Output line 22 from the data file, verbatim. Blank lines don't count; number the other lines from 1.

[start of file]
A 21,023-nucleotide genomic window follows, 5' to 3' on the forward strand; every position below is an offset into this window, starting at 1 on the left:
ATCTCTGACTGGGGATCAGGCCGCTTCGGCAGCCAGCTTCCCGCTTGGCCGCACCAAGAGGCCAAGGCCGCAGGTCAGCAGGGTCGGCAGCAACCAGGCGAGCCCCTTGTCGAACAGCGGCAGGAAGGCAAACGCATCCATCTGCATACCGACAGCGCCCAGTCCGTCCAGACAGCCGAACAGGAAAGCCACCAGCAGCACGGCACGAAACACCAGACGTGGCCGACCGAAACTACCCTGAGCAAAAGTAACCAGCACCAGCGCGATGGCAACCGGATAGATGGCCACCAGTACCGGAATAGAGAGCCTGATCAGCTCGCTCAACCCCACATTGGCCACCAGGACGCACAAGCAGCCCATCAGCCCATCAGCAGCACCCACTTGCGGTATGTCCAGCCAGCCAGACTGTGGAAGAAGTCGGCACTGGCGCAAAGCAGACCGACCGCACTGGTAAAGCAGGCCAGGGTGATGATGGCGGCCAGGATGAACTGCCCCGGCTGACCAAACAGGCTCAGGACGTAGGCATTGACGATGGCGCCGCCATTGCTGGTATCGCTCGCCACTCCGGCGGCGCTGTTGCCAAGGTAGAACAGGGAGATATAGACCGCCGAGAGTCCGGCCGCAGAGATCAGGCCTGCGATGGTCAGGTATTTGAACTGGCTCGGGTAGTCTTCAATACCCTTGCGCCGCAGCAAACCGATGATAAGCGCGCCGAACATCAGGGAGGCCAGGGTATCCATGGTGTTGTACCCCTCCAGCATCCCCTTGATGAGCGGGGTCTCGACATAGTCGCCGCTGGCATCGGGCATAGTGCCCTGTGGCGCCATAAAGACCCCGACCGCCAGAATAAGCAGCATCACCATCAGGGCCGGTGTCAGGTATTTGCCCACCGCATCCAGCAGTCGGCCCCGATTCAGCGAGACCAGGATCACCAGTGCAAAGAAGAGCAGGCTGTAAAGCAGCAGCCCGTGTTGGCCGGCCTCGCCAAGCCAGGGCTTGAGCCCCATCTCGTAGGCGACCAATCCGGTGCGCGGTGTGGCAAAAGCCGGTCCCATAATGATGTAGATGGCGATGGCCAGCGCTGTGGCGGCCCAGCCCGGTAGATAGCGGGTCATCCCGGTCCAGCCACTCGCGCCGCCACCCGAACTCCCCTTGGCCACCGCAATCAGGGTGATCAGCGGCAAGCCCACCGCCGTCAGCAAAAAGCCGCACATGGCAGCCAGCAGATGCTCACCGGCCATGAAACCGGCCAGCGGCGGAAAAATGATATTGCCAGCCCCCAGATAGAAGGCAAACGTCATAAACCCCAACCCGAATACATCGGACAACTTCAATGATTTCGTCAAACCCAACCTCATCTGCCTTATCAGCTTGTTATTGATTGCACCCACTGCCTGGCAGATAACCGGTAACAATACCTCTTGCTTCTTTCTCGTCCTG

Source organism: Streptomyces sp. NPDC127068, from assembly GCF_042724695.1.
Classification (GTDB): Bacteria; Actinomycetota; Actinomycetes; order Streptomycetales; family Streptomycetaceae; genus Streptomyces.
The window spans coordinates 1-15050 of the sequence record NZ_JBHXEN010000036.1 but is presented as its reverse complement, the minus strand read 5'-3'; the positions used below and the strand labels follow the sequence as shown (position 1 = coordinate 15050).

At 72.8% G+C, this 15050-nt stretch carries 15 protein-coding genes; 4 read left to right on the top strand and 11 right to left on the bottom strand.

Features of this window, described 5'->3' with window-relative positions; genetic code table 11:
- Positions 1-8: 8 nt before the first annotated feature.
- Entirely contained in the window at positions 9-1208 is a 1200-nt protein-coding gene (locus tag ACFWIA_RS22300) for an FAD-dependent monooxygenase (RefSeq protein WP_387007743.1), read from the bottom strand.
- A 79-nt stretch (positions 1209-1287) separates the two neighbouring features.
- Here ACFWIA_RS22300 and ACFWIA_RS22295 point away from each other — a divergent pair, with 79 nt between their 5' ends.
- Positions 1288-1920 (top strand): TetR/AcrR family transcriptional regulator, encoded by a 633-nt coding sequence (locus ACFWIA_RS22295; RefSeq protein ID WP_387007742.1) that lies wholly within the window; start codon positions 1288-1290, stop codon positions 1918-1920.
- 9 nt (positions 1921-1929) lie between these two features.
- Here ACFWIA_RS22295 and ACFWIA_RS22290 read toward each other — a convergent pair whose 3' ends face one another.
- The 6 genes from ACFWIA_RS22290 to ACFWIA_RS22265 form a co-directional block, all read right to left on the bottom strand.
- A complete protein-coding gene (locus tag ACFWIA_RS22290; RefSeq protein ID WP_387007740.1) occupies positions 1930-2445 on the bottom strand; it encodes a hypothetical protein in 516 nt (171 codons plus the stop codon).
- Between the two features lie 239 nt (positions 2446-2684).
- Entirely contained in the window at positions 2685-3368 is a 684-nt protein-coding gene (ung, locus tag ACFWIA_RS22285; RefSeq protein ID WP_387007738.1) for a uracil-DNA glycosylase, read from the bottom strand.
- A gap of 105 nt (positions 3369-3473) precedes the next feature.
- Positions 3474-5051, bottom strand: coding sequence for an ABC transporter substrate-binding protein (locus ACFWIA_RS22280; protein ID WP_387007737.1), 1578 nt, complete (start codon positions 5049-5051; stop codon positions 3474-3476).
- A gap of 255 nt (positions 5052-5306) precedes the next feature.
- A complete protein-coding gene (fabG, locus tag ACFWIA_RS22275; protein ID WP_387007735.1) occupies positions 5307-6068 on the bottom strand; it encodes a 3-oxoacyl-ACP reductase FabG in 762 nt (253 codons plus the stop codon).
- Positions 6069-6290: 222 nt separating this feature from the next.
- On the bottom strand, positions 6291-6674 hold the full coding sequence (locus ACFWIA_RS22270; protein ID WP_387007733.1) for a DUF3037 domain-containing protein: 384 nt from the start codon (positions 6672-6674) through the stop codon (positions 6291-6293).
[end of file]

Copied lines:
- A complete protein-coding gene (fabG, locus tag ACFWIA_RS22275; protein ID WP_387007735.1) occupies positions 5307-6068 on the bottom strand; it encodes a 3-oxoacyl-ACP reductase FabG in 762 nt (253 codons plus the stop codon).